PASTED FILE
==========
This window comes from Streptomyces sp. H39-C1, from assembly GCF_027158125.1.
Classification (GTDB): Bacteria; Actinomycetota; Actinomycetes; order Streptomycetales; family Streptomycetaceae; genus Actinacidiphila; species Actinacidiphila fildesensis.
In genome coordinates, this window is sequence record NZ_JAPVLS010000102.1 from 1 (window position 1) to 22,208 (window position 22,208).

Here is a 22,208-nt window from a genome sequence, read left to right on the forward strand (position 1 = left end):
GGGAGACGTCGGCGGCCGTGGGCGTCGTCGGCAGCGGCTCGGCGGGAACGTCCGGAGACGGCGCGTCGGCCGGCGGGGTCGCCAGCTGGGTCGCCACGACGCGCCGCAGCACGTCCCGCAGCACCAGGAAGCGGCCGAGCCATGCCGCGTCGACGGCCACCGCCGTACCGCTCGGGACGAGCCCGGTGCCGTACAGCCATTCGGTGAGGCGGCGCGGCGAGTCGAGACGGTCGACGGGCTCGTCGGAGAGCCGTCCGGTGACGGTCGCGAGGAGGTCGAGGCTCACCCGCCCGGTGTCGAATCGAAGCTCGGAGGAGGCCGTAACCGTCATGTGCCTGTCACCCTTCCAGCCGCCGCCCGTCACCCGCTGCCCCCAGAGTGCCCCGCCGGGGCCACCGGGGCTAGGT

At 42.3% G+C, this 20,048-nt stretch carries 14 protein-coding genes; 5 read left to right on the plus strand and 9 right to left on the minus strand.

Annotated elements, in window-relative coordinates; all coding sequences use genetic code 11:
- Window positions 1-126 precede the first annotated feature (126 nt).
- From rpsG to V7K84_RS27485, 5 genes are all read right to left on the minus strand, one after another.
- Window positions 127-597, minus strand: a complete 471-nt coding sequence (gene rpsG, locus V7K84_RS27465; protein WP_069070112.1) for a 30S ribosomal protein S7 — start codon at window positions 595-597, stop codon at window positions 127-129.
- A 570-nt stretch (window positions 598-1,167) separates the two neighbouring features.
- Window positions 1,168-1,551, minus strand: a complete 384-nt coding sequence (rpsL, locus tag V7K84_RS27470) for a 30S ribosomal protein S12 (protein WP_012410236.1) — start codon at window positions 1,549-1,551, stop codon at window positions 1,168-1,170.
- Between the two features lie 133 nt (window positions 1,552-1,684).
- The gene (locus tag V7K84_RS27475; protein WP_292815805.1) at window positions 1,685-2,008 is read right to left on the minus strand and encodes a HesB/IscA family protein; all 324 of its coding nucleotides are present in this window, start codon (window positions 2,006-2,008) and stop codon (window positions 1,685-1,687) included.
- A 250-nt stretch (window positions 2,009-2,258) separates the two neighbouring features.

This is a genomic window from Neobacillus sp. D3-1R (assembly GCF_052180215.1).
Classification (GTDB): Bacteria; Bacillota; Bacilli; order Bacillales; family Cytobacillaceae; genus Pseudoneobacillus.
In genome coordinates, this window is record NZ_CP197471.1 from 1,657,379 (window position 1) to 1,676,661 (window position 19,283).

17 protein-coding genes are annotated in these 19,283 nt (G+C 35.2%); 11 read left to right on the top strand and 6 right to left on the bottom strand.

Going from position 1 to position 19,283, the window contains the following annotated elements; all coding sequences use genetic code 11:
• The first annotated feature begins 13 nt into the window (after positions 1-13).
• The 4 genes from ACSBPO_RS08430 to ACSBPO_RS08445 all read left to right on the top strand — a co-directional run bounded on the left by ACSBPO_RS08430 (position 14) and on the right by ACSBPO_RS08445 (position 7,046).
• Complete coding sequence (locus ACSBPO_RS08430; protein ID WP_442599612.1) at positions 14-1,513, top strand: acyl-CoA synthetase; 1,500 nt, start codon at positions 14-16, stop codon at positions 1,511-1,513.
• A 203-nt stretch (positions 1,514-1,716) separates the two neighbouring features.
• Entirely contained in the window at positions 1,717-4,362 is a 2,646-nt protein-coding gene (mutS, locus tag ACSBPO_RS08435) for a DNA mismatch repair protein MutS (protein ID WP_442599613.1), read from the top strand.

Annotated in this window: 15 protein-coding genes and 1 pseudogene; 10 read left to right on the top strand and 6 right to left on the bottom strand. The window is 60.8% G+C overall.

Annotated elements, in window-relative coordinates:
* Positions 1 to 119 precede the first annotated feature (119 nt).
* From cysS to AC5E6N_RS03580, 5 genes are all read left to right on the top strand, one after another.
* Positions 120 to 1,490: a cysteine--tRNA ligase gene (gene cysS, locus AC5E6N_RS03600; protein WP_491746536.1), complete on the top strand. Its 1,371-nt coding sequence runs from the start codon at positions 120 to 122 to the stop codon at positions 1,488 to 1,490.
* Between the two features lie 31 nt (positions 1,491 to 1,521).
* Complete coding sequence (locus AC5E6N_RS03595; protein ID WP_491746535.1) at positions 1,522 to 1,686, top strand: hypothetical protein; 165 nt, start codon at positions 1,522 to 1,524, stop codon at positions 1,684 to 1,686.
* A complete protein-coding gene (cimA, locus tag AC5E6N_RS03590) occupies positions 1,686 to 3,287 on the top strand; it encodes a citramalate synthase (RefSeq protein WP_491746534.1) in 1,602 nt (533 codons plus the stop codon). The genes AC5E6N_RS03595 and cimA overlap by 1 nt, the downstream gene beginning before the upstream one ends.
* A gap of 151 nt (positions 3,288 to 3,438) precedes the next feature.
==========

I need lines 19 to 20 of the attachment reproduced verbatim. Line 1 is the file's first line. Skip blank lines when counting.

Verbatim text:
17 protein-coding genes are annotated in these 19,283 nt (G+C 35.2%); 11 read left to right on the top strand and 6 right to left on the bottom strand.

Going from position 1 to position 19,283, the window contains the following annotated elements; all coding sequences use genetic code 11: